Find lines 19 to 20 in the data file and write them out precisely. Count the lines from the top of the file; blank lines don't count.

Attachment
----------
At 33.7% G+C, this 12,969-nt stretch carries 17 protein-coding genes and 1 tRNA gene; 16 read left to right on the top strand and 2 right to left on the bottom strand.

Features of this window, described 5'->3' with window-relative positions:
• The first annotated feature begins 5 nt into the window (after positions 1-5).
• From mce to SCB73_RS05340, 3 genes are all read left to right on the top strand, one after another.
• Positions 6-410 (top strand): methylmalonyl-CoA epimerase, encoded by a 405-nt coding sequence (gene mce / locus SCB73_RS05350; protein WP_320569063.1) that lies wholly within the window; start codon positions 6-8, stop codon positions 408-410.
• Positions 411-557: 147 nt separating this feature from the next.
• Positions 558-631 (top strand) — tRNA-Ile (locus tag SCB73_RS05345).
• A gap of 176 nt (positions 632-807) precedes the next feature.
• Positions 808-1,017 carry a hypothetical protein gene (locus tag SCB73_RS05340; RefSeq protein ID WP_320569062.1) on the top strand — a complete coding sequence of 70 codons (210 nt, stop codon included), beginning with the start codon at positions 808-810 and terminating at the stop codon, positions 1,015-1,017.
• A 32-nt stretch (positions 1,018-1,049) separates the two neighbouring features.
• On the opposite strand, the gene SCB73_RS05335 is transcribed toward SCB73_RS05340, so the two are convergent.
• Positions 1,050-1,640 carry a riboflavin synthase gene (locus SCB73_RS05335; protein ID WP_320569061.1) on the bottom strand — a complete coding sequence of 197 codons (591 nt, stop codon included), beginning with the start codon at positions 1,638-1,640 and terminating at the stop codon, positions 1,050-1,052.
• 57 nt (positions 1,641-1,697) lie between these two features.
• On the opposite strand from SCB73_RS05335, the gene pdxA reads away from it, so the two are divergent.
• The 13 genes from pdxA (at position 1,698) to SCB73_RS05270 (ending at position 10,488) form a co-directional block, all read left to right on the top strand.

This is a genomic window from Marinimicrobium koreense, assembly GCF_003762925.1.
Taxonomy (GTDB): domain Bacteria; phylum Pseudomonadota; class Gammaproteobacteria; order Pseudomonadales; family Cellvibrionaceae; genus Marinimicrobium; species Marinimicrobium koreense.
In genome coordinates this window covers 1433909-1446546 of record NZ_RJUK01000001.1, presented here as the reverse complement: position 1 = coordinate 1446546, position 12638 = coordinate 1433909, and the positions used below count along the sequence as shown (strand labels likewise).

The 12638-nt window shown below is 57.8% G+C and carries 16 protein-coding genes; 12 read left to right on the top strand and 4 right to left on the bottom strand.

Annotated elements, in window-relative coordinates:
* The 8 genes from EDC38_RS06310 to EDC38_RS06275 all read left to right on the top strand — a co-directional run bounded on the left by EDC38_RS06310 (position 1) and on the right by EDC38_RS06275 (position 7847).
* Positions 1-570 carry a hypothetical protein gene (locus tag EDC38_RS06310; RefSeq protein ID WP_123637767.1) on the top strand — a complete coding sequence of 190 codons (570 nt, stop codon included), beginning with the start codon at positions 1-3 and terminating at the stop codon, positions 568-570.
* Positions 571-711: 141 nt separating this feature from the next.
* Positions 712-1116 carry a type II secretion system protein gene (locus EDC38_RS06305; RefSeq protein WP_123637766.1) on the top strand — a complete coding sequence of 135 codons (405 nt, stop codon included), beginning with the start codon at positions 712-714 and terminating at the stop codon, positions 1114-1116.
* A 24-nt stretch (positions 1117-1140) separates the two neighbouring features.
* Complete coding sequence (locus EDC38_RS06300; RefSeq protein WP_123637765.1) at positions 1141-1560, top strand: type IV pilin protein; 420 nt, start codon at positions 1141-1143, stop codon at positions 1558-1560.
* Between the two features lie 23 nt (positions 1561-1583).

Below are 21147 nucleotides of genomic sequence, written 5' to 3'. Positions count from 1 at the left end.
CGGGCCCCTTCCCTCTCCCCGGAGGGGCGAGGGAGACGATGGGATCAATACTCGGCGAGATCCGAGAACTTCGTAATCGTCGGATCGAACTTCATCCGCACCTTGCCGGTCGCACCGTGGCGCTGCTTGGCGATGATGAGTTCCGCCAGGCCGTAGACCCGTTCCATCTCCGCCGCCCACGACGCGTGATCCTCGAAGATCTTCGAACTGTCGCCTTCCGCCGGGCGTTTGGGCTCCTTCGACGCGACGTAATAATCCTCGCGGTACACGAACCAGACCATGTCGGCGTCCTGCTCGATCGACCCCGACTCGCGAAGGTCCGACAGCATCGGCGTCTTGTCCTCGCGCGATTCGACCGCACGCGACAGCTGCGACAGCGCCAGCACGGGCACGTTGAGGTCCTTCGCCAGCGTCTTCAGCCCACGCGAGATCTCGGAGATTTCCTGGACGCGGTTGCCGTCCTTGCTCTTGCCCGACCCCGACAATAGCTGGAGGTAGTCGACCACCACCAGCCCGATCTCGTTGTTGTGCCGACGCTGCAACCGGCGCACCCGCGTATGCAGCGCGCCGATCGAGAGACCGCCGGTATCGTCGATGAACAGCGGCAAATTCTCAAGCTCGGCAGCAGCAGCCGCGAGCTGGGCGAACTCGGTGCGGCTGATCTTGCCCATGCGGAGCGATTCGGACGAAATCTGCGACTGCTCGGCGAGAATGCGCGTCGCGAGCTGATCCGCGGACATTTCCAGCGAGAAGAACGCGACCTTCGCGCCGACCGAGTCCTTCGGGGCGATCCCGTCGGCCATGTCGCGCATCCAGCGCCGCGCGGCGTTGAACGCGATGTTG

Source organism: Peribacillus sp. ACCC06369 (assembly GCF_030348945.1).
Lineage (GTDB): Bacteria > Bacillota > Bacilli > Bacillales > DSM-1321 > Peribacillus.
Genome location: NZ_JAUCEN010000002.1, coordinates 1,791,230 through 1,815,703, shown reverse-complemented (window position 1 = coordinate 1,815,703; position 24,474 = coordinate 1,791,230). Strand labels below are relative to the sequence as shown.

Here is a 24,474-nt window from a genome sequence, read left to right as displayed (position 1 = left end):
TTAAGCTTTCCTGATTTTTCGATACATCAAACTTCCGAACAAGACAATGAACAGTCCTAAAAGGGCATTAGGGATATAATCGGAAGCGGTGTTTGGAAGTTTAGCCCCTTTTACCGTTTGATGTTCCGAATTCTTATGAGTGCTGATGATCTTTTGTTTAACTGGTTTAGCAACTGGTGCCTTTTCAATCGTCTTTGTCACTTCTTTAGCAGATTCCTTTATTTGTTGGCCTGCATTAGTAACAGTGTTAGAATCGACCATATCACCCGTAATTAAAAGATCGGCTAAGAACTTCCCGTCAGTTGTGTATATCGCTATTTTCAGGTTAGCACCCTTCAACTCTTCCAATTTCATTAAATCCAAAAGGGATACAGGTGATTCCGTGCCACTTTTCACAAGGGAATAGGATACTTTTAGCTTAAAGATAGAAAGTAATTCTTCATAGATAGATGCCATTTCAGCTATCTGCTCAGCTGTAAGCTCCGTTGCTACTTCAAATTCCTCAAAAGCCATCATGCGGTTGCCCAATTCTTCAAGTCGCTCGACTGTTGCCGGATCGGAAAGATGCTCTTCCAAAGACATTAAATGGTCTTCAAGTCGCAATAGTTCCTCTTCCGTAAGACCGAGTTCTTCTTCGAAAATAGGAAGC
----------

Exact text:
The 12638-nt window shown below is 57.8% G+C and carries 16 protein-coding genes; 12 read left to right on the top strand and 4 right to left on the bottom strand.

Annotated elements, in window-relative coordinates: